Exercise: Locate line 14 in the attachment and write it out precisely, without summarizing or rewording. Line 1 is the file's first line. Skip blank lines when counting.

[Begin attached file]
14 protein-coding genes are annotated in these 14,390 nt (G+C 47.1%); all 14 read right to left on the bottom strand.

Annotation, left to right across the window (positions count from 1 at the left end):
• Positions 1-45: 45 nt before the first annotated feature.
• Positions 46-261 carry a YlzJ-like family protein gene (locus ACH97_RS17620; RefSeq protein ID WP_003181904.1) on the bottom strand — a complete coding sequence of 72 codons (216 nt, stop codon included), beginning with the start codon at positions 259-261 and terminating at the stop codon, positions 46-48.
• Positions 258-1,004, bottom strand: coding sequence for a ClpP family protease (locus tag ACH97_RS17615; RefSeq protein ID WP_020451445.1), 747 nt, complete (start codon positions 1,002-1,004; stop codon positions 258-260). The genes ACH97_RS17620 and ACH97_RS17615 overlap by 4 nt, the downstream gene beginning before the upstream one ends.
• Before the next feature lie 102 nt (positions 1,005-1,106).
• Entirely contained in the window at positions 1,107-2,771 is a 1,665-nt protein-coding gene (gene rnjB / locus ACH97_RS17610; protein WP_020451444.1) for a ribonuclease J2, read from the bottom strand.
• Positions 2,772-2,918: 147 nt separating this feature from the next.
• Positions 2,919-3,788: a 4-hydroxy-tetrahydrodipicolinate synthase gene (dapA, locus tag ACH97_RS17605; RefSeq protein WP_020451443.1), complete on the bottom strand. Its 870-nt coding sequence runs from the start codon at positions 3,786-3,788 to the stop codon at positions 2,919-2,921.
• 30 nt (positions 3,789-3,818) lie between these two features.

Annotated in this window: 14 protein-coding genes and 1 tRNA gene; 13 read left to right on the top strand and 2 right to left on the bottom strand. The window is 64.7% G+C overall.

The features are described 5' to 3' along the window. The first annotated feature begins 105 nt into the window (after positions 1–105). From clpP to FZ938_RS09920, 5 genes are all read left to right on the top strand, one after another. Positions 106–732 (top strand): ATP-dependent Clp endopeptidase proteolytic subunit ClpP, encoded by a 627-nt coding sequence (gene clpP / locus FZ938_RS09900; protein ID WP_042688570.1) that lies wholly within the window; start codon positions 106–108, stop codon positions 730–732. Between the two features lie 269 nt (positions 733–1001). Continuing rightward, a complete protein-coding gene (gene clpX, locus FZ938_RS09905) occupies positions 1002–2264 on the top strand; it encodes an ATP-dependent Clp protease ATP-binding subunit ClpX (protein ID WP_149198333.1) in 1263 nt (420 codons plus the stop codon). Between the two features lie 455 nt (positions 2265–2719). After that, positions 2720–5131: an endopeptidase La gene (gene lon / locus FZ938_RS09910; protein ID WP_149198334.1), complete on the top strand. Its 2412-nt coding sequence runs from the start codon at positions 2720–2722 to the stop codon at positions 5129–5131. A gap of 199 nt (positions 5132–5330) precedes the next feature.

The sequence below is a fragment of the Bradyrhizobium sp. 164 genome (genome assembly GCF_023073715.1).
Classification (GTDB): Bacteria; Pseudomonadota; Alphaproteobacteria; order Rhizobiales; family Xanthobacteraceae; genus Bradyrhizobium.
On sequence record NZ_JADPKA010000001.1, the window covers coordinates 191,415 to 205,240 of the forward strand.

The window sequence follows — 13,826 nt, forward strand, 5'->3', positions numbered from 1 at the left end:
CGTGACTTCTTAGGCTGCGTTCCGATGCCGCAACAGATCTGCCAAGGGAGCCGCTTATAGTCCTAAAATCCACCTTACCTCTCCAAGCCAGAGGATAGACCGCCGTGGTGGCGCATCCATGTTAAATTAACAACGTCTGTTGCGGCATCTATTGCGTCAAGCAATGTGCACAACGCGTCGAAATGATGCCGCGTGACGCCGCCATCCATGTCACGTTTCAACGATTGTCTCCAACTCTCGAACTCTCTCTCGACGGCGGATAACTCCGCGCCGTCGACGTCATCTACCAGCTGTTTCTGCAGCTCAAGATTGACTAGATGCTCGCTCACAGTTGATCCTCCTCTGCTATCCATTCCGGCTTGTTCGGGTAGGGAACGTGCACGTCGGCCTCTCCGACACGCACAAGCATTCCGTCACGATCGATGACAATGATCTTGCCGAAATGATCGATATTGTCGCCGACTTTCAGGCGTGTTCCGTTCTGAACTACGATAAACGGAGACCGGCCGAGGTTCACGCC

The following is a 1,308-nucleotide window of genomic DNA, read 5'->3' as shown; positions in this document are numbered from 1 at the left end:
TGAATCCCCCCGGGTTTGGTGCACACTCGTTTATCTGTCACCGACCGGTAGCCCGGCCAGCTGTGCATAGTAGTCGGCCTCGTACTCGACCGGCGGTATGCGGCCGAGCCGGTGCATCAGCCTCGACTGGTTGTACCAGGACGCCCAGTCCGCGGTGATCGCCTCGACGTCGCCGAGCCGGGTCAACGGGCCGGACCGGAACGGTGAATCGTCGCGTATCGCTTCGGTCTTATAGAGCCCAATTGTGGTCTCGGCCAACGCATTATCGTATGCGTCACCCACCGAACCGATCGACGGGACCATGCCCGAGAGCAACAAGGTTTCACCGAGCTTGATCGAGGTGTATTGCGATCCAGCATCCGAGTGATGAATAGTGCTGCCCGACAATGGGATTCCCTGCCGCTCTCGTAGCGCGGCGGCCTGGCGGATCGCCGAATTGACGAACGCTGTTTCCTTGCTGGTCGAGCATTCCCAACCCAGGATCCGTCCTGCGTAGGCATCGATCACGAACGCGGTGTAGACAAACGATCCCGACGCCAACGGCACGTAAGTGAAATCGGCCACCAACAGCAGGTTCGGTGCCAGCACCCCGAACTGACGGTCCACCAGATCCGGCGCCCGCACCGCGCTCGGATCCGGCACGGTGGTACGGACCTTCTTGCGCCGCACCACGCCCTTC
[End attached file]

Classification (GTDB): Bacteria; Pseudomonadota; Alphaproteobacteria; order Rhizobiales; family Xanthobacteraceae; genus Bradyrhizobium.